LeVine, P. & Scollon, R. (2004). Discourse and Technology: Multimodal Discourse Analysis Georgetown University Press.
Manning, P. (2012). The Semiotics of Drink and Drinking. London: Continuum.
Archer, Arlene and Esther Odilia Breuer (Eds.). Multimodality in Higher Education. In Fidalgo, Raquel and Thierry Olive (Eds.) Studies in Writing Series, Vol. 33, 2016.
Defibaugh, Stephanie. Personal Interview. 22 September, 2017.
PAB Source #1: Werner, Courtney. “How Rhetoric and Composition Described and Defined New Media at the Start of the Twenty-First Century.” College Composition and Communication 68.4 (2017), 713-741.
In my search for research related to multimodalities, I come across new media often. The connection between the two is ambiguous to me, however, and presumably ambiguous to others (Anderson et al.). So, my search began in the latest edition of CCC, where I found a helpful article by Courtney Werner, attempting to parse out the difference in the historical use of the terms new media and multimodal.
In fact, the terms are often conflated, as exemplified by Moje when she calls for research that explicates several necessary distinctions in the study of new and multiple media and literacies” (qtd. in Werner, 715). New media and modes of composition are used almost synonymously.
This exploration matters in all kinds of ways, but one major reason is to help with the definition of our field (or at least aim in the direction of cohesive definition, even if that goal is not desirable or achievable) and its boundaries (again, if any such boundaries are necessary).
After analyzing 70 peer-reviewed articles for scholar’s use of and framing of the term new media (between 2000-2010), Werner finds 68 definitions, coded in six ways (726):
When new media is defined as multimodal, argues Werner, scholars challenge to traditional notions of writing and text serve to redefine composition. She concludes by explaining that new media has no stable meaning but is instead conflated with its prevalent characteristics (including multimodality) (735).
While Werner calls for discussion specific to new media, the implications include conversations regarding the use of the term multimodal, as well, to avoid unnecessary subfields or schisms within the field. Werner is essentially naming one of the problems with defining our field as a matter of not agreeing on the objects of research. That lack of definitional discussion leads, then, to schisms and scholars who prefer to make centrifugal motions away from the center. This is otherwise known as North’s separatist approach to fixing the disparate ideas within the field.
PAB Source #2: Bezemer, Jeff and Gunther Kress. “Writing in Multimodal Texts: A Social Semiotic Account of Designs for Learning.” Written Communication 25.2 (2008), 166-95.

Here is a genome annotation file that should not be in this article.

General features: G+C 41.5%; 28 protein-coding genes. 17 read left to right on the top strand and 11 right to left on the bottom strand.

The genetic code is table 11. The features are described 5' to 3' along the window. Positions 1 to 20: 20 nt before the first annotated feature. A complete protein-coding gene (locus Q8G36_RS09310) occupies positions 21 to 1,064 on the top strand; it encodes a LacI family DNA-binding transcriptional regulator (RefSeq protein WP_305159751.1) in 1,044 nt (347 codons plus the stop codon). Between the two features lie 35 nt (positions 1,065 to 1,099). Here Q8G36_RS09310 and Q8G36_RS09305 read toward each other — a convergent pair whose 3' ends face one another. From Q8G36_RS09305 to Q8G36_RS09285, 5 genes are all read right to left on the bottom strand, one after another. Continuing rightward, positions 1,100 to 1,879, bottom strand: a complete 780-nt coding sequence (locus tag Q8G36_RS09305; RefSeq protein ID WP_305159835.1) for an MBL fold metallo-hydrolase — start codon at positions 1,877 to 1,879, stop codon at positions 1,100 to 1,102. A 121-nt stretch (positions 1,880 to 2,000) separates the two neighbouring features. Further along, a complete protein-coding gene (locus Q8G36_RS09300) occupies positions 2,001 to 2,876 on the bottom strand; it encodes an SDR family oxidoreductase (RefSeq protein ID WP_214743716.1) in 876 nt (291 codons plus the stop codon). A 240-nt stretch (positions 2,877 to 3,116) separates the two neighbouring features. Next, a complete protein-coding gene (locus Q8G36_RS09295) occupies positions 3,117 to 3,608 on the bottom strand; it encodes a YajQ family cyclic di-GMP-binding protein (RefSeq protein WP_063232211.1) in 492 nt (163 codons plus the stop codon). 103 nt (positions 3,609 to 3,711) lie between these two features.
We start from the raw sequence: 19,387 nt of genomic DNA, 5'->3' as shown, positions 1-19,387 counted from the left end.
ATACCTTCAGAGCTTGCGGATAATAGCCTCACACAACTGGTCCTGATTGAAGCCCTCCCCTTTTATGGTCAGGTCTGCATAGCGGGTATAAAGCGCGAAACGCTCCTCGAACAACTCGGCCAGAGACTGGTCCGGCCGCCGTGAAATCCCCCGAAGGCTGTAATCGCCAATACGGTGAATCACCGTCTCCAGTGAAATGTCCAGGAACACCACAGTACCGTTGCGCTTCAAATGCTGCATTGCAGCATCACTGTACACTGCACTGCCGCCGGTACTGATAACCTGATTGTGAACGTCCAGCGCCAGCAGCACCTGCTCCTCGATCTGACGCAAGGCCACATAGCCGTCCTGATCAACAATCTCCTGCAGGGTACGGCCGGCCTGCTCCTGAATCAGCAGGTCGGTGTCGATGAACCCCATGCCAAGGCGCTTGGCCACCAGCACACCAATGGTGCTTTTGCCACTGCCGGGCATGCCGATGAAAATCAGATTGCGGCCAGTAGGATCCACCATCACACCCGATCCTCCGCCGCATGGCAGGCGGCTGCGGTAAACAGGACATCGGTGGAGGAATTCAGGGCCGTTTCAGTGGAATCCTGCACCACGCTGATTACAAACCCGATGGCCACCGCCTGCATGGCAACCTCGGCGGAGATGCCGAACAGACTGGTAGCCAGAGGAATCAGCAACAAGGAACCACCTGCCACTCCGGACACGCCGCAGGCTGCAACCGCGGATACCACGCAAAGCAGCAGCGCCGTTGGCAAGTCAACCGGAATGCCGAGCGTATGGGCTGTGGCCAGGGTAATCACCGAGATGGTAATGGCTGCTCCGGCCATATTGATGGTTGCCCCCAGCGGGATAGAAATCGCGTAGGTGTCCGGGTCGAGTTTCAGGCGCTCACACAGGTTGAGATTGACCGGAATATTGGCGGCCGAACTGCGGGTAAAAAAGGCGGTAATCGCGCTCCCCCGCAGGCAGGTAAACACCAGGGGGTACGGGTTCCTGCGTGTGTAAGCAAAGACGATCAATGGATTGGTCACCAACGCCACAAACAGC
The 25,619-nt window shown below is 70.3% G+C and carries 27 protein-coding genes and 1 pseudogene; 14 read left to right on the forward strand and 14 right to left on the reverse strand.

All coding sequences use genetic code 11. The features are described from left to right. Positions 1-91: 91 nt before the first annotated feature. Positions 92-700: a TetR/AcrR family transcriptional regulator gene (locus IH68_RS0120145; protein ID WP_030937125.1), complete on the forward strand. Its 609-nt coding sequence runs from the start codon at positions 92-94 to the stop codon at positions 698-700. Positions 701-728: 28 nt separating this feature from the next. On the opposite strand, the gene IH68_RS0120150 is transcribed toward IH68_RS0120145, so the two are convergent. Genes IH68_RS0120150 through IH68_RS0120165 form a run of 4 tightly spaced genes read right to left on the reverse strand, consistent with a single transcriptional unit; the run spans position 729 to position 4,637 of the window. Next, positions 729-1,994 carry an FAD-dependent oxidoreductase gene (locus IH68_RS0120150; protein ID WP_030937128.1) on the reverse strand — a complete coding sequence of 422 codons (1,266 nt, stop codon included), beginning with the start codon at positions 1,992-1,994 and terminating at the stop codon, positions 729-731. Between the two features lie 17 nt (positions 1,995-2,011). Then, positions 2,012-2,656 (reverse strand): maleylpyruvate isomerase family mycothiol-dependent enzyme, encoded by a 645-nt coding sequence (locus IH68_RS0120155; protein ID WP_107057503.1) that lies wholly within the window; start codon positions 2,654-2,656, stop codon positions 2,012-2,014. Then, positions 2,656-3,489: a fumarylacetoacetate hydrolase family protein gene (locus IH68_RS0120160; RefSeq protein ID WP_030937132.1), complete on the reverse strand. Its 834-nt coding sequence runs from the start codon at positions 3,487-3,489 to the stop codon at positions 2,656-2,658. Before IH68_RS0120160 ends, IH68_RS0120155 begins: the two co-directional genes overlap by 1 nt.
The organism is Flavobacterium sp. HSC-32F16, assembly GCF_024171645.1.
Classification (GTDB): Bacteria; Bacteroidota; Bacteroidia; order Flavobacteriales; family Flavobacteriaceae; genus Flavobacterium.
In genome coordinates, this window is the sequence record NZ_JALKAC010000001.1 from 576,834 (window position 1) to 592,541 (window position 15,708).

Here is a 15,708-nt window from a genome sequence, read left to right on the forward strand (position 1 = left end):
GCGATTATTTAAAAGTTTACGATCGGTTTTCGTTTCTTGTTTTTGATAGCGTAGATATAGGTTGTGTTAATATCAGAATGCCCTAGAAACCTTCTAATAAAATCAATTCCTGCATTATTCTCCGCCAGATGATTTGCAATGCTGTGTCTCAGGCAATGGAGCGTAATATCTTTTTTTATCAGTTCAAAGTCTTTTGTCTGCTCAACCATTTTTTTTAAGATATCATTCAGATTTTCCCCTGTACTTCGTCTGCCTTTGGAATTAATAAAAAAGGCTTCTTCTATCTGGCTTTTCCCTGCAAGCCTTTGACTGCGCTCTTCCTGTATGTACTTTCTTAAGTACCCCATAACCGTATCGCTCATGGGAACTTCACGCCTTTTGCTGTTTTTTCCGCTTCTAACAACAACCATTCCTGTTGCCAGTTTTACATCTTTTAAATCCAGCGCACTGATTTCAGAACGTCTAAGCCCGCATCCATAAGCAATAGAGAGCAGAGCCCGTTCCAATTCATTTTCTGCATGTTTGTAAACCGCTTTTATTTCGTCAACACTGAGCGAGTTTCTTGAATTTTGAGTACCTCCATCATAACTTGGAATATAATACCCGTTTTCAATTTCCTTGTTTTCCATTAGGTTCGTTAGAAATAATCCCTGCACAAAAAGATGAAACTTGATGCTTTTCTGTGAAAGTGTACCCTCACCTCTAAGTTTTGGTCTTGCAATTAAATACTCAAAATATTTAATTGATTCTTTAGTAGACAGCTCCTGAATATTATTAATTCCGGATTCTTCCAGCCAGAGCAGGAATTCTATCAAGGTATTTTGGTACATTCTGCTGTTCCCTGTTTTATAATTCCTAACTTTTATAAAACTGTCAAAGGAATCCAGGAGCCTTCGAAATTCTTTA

Because Bezemer and Kress are cited in just about every work I come across regarding multimodality and semiotics, I decided to directly engage their scholarship.
Bezemer and Kress, from earlier readings, tell me that multimodality means “finding, constructing and using terms that apply to encompass the characteristics of and potentials of all modes” (“Recognition” 6). So, they relate multimodality with modes most notably, which makes sense. To understand this assertion more fully, I explored their “Writing in Multimodal Texts: A Social Semiotic Account of Designs for Learning” to understand the “ensemble of semiotic features” used when writing in multimodal texts (168)– where the authors look closely at all the terms relevant to the semiotic situation, no matter its context.
I want to understand the components of the semiotic situation to compare those components to those we traditionally associate with the rhetorical situation. Most notably, Bezemer and Kress explore: mode, medium, design, and affordances.
Mode: Kress notes that a mode is any “socially and culturally shaped resources for making meaning” (171)– anything really that a “society decides to regard and use as a mode” (87) clearly marking mode within a social semiotic framework. The term mode helps us get away from the language-centric ways of imaging how we make meaning. The confusion in scholarship and pedagogy often lives here—in the distinction between mode and media.
In fact, Lauer’s “Contending with Terms” asserts mode over media, marking the difficulty in distinction often experienced with the scholarship and pedagogy. Mode is about process of design while media is about the product of design (instrument of distribution).
While Werner, for example, examines modality in a different way. She is specifically looking to see how “new media” has been taken up by those in the Rhet-Comp field, but names modality as one of three “prevalent characteristics” of new media, alongside digitality and interactivity (Werner 718-19).
Medium: Bezemer and Kress say it like this: a medium is both social and material, material in that it is the “substance in and through which meaning is instantiated/realized and through which meaning becomes available to others” and social in that it is the result of “semiotic, sociocultural, and technological practices” (172).
I immediately think of designing as relatively synonymous with composing, except that designing has broader connotations (maybe because we’ve come to name our lingo-centric English courses Composition), allowing for applications well beyond the alphabetic text, so I turn to Bezemer and Kress for help with how design has been positioned with composing. They seem to mirror my original hunch, that composition marks “competence in a specific practice…of a mode— writing, say” while design marks practice with making signs-as-texts, where modes, media, frames, and sites of display, as well as rhetorical purposes, characteristics of audience—all are brought into “coherence with each other” (172). So, designing is more broadly conceived that composing. I’d already chosen to shift my own language from writing to composing, aiming to more broadly capture what I think students are doing as they negotiate the rhetorical situations in which they’ve chosen to engage, but it seems like I now need to consider shifting from composing to designing, if indeed I see my role in the classroom as engendering appropriate semiotic resources for rhetorical purpose.
Bezemer and Kress also discuss affordances as a component of the semiotic situation, describing them as modal resources that “can used to do different kinds of semiotic work” (171). I can see why affordances would be more likely to be used with students, but I appreciate another way to refer to these as modal resources. In fact, I like this term better because it speaks directly to the relationship between mode and affordances.
If terminology and definitions of the work we do, and the work we ask our students to do, limit or expand the world as Wittgenstein claims in his famous quote, then using the terminology that invites all potential modes for consuming or designing rhetorical products, then Bezemer and Kress have given us a wealth of new, more inclusive, terms to introduce to our students.
For an interview with Gunther Kress, see “What is Multimodality” (also below).